The SeaMonitor project, which is led by the Loughs Agency and supported by another eight leading marine science research institutions, was able to deploy some of its innovative species tracking technology to better understand and protect vulnerable marine life in our oceans.
Since April, following work on a tracking array at sea from the RV Celtic Voyager, scientists from across the partnership have managed to safely tag and release over 250 fish from five rivers in Ireland, Northern Ireland and Scotland with trackers.
The technology behind them, called acoustic telemetry, involves deploying a series of listening stations from Malin Head to the island of Islay in Scotland that will record transmissions from a variety of marine species tagged by the project’s scientists.
The data, which is due to be downloaded from the receivers in the autumn, will be used to support the conservation of a variety of vulnerable species such as salmon, basking sharks, skate, dolphins, whales and seals.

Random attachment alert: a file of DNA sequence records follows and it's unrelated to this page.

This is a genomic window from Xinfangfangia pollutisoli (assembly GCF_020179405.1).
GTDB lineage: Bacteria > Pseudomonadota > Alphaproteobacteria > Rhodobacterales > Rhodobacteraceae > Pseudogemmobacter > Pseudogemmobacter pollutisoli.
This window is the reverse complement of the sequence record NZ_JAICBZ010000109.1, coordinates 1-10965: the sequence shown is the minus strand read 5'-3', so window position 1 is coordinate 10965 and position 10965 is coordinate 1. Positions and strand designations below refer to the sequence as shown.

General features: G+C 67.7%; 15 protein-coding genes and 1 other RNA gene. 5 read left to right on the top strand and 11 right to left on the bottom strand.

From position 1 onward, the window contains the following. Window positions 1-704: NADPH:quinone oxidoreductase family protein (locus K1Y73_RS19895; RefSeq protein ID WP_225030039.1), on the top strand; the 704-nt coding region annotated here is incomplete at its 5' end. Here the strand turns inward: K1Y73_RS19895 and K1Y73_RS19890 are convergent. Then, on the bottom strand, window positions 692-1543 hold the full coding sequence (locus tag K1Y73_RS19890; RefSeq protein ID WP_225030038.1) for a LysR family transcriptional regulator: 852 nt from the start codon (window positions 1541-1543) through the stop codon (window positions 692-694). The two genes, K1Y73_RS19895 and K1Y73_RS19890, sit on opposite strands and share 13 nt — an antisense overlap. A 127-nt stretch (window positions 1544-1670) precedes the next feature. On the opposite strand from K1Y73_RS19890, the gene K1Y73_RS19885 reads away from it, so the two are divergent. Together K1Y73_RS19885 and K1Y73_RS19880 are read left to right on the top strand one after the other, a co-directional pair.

Funding for the SeaMonitor project to the tune of €4.7m has been provided under the environment objective of the European Union’s INTERREG VA Programme, which is managed by the Special EU Programmes Body (SEUPB).
Match-funding for this project has been provided by the Department for Agriculture, Environment and Rural Affairs in Northern Ireland and the Department of Housing, Planning and Local Government in Ireland.
Welcoming the deployment, Gina McIntyre, chief of the Special EU Programmes Body, said: “I’m delighted to see such significant achievements for the SeaMonitor project given the significant challenges faced by all involved.
“This is a much-needed step forward for the conservation of a number of vulnerable species within our shared oceans. It only serves to highlight the benefits that are created through strong, mutually beneficial cross-border partnerships in the management of marine protected areas and species. Well done to all involved for advancing our understanding of our seas.”